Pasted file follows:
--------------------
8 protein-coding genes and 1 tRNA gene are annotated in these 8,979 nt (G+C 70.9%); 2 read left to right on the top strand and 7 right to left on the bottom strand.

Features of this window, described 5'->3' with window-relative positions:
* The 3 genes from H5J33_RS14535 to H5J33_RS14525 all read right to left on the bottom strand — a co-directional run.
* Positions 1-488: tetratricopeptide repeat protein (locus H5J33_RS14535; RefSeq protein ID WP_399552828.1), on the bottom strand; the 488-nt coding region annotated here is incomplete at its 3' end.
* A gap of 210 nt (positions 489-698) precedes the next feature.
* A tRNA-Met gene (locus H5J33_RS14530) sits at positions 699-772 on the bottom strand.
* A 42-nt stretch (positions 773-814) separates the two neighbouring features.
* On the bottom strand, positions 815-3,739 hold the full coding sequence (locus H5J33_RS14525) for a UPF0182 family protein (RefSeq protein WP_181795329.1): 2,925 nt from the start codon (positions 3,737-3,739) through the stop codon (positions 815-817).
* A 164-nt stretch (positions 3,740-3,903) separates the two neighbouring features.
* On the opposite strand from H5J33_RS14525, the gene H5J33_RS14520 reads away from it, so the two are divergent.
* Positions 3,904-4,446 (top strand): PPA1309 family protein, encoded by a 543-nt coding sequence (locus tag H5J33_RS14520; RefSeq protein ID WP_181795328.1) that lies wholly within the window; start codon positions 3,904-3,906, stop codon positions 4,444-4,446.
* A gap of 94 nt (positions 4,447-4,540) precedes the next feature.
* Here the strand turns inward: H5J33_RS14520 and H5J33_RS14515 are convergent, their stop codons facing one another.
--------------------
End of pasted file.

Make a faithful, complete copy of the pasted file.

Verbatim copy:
8 protein-coding genes and 1 tRNA gene are annotated in these 8,979 nt (G+C 70.9%); 2 read left to right on the top strand and 7 right to left on the bottom strand.

Features of this window, described 5'->3' with window-relative positions:
* The 3 genes from H5J33_RS14535 to H5J33_RS14525 all read right to left on the bottom strand — a co-directional run.
* Positions 1-488: tetratricopeptide repeat protein (locus H5J33_RS14535; RefSeq protein ID WP_399552828.1), on the bottom strand; the 488-nt coding region annotated here is incomplete at its 3' end.
* A gap of 210 nt (positions 489-698) precedes the next feature.
* A tRNA-Met gene (locus H5J33_RS14530) sits at positions 699-772 on the bottom strand.
* A 42-nt stretch (positions 773-814) separates the two neighbouring features.
* On the bottom strand, positions 815-3,739 hold the full coding sequence (locus H5J33_RS14525) for a UPF0182 family protein (RefSeq protein WP_181795329.1): 2,925 nt from the start codon (positions 3,737-3,739) through the stop codon (positions 815-817).
* A 164-nt stretch (positions 3,740-3,903) separates the two neighbouring features.
* On the opposite strand from H5J33_RS14525, the gene H5J33_RS14520 reads away from it, so the two are divergent.
* Positions 3,904-4,446 (top strand): PPA1309 family protein, encoded by a 543-nt coding sequence (locus tag H5J33_RS14520; RefSeq protein ID WP_181795328.1) that lies wholly within the window; start codon positions 3,904-3,906, stop codon positions 4,444-4,446.
* A gap of 94 nt (positions 4,447-4,540) precedes the next feature.
* Here the strand turns inward: H5J33_RS14520 and H5J33_RS14515 are convergent, their stop codons facing one another.